This didn't change anything. I can still not select this drive as a download point for my torrent program, qbittorrent. It still doesn't see the drive when i try to change the default download folder.

I don't know why windows has no issues with this but Linux does.

Anything else to try?
 

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ParanoidNemo

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This didn't change anything. I can still not select this drive as a download point for my torrent program, qbittorrent. It still doesn't see the drive when i try to change the default download folder.

I don't know why windows has no issues with this but Linux does.

Anything else to try?
Seems to me really strange. Have you selected in "other location" in qbittorrent? Here works without problems.
 
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Keith

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When i select the drop down menu there is no mention of "other locations" either.
 

Keith

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Seems to me really strange. Have you selected in "other location" in qbittorrent? Here works without problems.
I also have a USB drive attached to this computer and i am unable to change my download path from the SSD drive that my OS is on to the USB drive. I can read and write to the drive manually but Qbittorent does not see it when i try and change the download path to it.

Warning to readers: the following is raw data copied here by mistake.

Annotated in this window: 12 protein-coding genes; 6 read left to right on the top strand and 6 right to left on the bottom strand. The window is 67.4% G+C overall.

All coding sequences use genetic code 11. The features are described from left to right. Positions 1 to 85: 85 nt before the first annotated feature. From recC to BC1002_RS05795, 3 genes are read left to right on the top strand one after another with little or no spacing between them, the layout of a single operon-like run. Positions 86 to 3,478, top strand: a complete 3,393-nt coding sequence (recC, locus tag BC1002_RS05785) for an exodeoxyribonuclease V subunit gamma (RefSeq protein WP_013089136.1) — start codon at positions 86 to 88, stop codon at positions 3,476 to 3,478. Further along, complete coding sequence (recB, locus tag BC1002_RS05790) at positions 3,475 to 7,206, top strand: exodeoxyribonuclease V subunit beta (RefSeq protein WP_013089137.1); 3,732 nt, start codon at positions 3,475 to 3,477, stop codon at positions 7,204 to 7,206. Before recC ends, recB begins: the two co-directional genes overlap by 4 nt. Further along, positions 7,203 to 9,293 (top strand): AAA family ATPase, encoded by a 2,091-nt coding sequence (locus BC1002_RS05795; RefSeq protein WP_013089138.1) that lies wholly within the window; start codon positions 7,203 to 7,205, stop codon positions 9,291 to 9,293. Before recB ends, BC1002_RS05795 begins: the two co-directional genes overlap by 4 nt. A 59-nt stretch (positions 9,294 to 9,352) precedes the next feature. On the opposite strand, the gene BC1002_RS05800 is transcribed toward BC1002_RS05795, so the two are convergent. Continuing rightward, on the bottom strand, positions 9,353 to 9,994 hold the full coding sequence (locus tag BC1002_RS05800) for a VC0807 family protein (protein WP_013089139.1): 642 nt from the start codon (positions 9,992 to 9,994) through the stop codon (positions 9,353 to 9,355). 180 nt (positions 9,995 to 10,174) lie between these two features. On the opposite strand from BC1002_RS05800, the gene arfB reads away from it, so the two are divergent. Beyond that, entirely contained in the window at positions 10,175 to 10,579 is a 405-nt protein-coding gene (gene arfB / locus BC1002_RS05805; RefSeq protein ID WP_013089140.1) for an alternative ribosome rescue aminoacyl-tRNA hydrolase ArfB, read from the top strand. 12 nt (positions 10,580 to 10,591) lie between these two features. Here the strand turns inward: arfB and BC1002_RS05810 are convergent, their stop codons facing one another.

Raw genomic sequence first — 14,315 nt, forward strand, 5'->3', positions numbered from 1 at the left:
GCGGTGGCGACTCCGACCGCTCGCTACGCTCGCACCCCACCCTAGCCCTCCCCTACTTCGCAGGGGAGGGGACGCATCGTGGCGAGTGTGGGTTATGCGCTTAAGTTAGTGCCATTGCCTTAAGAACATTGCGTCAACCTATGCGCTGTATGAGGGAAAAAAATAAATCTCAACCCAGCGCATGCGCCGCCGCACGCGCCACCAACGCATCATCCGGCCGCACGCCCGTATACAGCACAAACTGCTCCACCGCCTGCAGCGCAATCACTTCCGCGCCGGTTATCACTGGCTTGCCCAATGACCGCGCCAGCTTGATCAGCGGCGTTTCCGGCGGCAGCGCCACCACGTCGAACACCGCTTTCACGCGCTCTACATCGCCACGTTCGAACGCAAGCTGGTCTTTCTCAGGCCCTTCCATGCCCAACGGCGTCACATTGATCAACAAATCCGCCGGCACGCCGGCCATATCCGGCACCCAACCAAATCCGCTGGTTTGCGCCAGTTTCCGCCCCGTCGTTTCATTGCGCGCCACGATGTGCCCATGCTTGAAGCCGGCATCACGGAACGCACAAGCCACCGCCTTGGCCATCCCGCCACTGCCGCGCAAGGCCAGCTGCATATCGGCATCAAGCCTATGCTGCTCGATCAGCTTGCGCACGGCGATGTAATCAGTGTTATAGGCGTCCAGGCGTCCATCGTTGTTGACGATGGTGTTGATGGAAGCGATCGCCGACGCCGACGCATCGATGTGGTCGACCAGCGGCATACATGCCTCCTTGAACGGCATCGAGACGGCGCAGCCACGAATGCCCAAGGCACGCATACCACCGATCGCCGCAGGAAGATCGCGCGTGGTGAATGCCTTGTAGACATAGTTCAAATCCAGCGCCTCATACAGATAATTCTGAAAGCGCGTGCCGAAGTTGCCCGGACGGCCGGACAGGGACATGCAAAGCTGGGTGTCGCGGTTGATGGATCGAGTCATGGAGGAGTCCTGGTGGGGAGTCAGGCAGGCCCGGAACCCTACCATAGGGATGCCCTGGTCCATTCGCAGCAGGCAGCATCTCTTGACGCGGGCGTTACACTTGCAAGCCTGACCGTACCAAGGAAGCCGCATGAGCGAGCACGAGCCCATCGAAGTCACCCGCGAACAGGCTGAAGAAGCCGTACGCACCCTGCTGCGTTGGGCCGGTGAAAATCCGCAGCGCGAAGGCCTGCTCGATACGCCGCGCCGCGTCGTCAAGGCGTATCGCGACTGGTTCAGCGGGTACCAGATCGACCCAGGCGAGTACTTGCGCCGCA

Keith

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Seems to me really strange. Have you selected in "other location" in qbittorrent? Here works without problems.
Just tried Transmission bittorrent program and it works.

I really prefer qbittorent though and i am still hoping to resolve this issue.
 

TheJimmyJames

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Keith, if you create a dir in your home directory, say, ~/torrent and then direct Gnome Disks to mount that volume at /home/yourusername/torrent then it will appear to you as just another directory.

The df command will even show that /dev/foo1 will be mounted at /home/yourusername/torrent. It's a common setup on systems nowadays to use a smaller faster SSD for / and a big spacious HDD for /home
 
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Keith

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Keith, if you create a dir in your home directory, say, ~/torrent and then direct Gnome Disks to mount that volume at /home/yourusername/torrent then it will appear to you as just another directory.

The df command will even show that /dev/foo1 will be mounted at /home/yourusername/torrent. It's a common setup on systems nowadays to use a smaller faster SSD for / and a big spacious HDD for /home
I'll give it a try. I tried updating Pop OS and now the updating process is paused and not doing anything for some reason.